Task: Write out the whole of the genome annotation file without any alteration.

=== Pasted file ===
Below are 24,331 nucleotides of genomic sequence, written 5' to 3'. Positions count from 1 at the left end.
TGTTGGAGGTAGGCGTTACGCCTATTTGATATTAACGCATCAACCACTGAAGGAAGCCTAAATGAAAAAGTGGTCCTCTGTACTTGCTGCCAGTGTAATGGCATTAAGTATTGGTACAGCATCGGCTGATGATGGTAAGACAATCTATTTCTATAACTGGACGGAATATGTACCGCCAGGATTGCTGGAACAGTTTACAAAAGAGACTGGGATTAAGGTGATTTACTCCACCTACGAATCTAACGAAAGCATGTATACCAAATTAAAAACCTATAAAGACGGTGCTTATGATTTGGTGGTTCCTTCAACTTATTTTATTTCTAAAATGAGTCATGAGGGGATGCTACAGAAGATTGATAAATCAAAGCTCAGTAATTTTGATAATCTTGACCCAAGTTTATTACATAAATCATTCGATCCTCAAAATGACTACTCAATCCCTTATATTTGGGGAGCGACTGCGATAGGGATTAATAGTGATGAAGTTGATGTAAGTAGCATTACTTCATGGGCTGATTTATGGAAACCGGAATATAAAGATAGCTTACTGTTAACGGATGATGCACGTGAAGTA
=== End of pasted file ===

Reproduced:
Below are 24,331 nucleotides of genomic sequence, written 5' to 3'. Positions count from 1 at the left end.
TGTTGGAGGTAGGCGTTACGCCTATTTGATATTAACGCATCAACCACTGAAGGAAGCCTAAATGAAAAAGTGGTCCTCTGTACTTGCTGCCAGTGTAATGGCATTAAGTATTGGTACAGCATCGGCTGATGATGGTAAGACAATCTATTTCTATAACTGGACGGAATATGTACCGCCAGGATTGCTGGAACAGTTTACAAAAGAGACTGGGATTAAGGTGATTTACTCCACCTACGAATCTAACGAAAGCATGTATACCAAATTAAAAACCTATAAAGACGGTGCTTATGATTTGGTGGTTCCTTCAACTTATTTTATTTCTAAAATGAGTCATGAGGGGATGCTACAGAAGATTGATAAATCAAAGCTCAGTAATTTTGATAATCTTGACCCAAGTTTATTACATAAATCATTCGATCCTCAAAATGACTACTCAATCCCTTATATTTGGGGAGCGACTGCGATAGGGATTAATAGTGATGAAGTTGATGTAAGTAGCATTACTTCATGGGCTGATTTATGGAAACCGGAATATAAAGATAGCTTACTGTTAACGGATGATGCACGTGAAGTA